Life can be a pretty frustrating endeavor sometimes. It's unpredictable and challenging. So when the people I depend on to keep it steady begin rocking the boat, I get a little pissed. And that was how my morning started off -- with people who should know to sit the hell down while in a mother-bleepin' boat.
But remember how I said that life can be unpredictable? (Come on now. I said it like 3 sentences ago. Keep up. Stop wondering if you're the boat rocker because I'm so over all of you boat rockers. Done.)
Well, it is unpredictable, and that can be a wildly beautiful thing too.
Today, in my class of charming ne'er do wells, we were reading from the novel Tangerine when my little unpredictable miracle occurred. I had just finished reading a passage in which the narrator explains how little respect his school has regarding the on-field death of one of its football players (making no mention, not canceling classes -- not even canceling football practice) and its ensuing need to continue practice as is, with little regard for future players' safety.
At this point, I usually have a few kids with the "WTH is wrong with these people?" look upon their faces. But not today. Today, I had *Sally up in arms.
She slammed her book shut, catching us all off guard, and proclaimed her hatred of the fictional Lake Windsor High School and all of its cold-hearted staff and students. "That's so disrespectful, Miss! What's wrong with these people? They don't even care!" And then she began to rally her classmates to anger as well.
I couldn't believe my ears. Was this the same *Sally, who for 25 weeks has been hell-bent on getting me to just leave her alone? Did she really just move from apathy to outrage in 55 pages? Because she totally did.
And when a classmate tried to calm her down by saying, "Sally, it's just a BOOK", she fired back, "But it's not just a book. People act like that all the time. And it's wrong. They should be ashamed of themselves." Oh, dear Lord, be still my heart. Righteous indignation AND a moral compass? AND real-life connections?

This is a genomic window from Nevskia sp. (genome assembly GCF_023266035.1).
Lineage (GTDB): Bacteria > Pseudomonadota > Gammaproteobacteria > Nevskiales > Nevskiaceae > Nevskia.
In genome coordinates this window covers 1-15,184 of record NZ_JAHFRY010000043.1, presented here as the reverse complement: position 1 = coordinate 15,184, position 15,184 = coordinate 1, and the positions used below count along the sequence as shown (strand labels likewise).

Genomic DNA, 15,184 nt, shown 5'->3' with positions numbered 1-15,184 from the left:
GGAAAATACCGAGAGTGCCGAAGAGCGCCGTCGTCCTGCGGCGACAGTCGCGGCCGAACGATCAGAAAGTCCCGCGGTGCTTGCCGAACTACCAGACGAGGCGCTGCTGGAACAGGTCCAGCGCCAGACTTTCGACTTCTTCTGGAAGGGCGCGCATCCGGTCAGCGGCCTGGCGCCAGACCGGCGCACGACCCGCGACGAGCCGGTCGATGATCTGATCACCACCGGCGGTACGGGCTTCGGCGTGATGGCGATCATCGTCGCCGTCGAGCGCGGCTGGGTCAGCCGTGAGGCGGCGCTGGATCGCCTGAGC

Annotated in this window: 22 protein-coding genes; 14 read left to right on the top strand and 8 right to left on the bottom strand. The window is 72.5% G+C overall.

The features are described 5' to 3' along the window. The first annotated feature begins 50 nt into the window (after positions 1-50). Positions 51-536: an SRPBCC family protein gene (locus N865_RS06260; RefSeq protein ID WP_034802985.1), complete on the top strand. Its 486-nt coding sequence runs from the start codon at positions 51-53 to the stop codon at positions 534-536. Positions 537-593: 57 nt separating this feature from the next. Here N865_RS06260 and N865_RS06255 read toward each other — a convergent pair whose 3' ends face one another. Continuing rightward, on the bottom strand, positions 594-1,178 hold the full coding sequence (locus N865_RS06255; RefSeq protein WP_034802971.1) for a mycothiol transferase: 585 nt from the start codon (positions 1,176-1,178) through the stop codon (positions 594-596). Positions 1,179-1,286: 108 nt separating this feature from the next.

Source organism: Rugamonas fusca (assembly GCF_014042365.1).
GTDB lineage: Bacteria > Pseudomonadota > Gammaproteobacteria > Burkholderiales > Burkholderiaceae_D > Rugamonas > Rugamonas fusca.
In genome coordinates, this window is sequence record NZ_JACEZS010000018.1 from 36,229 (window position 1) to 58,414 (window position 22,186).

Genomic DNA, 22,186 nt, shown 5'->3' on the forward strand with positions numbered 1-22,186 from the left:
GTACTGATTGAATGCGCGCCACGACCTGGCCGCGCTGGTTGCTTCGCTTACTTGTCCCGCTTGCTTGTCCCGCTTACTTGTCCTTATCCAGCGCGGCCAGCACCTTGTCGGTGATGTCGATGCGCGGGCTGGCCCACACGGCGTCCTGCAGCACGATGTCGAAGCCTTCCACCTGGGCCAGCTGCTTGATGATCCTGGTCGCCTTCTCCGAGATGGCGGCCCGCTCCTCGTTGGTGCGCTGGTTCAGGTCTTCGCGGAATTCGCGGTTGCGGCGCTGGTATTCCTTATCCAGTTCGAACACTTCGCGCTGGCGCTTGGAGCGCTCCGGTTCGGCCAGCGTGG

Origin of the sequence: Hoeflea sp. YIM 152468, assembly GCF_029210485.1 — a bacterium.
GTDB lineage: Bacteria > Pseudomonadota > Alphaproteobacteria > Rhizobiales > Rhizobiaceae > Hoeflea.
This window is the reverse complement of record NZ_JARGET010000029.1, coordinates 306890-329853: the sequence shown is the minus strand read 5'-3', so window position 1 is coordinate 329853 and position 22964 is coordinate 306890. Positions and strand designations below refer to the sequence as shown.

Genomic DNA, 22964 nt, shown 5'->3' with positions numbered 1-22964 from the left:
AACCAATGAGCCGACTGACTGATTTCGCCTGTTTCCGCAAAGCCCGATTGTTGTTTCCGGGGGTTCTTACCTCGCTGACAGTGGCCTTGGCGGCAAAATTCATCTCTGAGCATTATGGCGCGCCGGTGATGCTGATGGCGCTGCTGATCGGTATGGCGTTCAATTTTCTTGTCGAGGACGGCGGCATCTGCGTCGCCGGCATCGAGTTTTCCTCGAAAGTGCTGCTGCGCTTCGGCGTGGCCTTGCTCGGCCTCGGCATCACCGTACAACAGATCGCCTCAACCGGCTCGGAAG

I wanted to be all, "Holy Jesus! You care? About other people? And doing the right thing? I wasn't so sure!" But that's unprofessional, and embellished for storytelling's sake, so I didn't.
I didn't even know what to say. I just beamed.
But this is what I wish I had said. "You're right, kids. It is just a book. But that's what books and words do. They move people. They push people to be better. They challenge you to question and think and defend your own beliefs. They teach you what is right by showing you what is wrong. They make you care so deeply, so passionately about someone you've never met -- someone who may not even exist in reality -- that you are enraged by his maltreatment, causing you to slam your book shut and declare that you're done reading it only to pick it back up 30 seconds later because now you can't resist knowing what will happen. And then maybe, just maybe, it forces you to treat the next person you meet a little bit better than you would have before. That's what books can do."
Perhaps I'll lay my diatribe on them tomorrow. Or not. Maybe I'll just let that glorious image of Sally, with her nose in that dog-eared copy of Tangerine, do all my talking for me.
*Name changed to protect the utterly fabulous.